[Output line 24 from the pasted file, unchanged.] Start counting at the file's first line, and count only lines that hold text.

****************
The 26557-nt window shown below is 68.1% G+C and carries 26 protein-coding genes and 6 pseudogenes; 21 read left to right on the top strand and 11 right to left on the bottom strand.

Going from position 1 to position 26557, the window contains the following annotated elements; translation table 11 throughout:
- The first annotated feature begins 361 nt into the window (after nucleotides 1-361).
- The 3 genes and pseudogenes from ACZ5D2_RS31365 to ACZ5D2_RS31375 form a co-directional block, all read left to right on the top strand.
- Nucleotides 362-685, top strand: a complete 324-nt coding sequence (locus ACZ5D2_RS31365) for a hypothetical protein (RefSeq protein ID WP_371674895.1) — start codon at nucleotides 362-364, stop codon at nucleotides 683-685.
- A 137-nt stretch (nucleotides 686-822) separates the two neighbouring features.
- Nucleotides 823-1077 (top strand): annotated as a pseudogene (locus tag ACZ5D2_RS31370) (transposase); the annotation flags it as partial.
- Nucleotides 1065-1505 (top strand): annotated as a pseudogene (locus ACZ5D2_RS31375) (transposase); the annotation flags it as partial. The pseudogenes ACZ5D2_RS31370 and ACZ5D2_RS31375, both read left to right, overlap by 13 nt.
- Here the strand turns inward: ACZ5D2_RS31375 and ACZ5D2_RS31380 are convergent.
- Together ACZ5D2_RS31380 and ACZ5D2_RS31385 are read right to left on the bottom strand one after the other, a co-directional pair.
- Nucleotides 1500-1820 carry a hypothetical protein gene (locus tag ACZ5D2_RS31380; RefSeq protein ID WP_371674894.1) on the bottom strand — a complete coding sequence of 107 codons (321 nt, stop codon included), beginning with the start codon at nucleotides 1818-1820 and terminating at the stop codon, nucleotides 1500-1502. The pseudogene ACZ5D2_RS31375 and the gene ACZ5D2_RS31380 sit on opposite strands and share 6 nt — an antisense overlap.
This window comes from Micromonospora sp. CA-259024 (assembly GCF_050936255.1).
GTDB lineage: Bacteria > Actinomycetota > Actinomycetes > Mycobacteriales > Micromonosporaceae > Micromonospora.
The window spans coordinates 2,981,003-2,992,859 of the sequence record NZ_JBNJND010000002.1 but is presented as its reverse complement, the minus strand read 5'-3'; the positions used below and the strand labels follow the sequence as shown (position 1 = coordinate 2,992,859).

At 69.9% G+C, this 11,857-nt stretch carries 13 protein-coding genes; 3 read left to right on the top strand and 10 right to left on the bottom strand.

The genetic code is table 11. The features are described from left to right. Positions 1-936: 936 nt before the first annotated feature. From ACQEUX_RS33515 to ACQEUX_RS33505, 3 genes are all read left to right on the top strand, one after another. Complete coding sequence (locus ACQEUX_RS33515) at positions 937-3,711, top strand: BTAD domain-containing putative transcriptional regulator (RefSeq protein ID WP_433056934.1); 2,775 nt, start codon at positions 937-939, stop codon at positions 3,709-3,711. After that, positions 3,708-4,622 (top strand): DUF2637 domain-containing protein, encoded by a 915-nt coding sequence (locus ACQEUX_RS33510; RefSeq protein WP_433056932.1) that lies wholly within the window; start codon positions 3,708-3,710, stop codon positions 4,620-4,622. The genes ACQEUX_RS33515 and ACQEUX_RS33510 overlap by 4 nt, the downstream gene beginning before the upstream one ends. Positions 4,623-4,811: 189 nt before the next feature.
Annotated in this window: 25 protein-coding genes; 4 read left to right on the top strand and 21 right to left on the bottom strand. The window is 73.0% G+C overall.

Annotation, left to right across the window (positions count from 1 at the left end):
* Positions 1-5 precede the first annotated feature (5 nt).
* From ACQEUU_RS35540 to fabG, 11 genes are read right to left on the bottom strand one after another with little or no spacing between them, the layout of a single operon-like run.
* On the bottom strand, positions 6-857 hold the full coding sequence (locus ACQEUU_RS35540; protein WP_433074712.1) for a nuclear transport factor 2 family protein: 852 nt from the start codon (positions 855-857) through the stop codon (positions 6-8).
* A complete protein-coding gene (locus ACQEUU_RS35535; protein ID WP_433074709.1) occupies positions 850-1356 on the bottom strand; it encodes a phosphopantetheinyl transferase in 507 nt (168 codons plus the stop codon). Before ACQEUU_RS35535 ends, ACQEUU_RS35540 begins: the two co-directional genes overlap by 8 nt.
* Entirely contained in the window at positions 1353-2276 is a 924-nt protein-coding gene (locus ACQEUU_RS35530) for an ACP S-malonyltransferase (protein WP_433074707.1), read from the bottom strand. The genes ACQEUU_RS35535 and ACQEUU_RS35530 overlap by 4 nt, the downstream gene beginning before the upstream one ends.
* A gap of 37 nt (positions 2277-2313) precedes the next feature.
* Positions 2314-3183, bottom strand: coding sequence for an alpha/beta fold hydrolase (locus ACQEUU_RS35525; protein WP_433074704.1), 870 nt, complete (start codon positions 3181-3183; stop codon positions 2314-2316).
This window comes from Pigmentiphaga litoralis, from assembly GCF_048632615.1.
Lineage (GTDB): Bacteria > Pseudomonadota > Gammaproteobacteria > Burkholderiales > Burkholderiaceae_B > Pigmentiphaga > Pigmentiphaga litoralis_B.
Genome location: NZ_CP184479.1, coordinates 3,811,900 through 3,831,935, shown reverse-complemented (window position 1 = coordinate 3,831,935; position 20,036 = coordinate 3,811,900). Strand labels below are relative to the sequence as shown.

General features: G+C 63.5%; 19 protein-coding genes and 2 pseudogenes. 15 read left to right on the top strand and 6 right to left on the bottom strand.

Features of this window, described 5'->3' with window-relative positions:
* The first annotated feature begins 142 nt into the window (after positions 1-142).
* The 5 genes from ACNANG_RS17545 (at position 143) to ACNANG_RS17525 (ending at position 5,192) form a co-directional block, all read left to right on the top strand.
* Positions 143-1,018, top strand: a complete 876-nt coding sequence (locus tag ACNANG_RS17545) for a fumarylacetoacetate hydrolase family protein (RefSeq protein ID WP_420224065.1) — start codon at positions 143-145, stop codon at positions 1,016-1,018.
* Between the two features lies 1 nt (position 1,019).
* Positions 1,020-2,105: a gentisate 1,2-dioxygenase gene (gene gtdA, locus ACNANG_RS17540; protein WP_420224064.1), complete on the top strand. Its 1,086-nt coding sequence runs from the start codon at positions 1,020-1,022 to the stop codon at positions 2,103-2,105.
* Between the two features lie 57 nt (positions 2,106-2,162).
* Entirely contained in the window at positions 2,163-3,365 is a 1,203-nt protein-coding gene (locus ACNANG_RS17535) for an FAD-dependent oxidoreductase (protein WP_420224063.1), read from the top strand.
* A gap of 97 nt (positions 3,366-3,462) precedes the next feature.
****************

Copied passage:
* A gap of 37 nt (positions 2277-2313) precedes the next feature.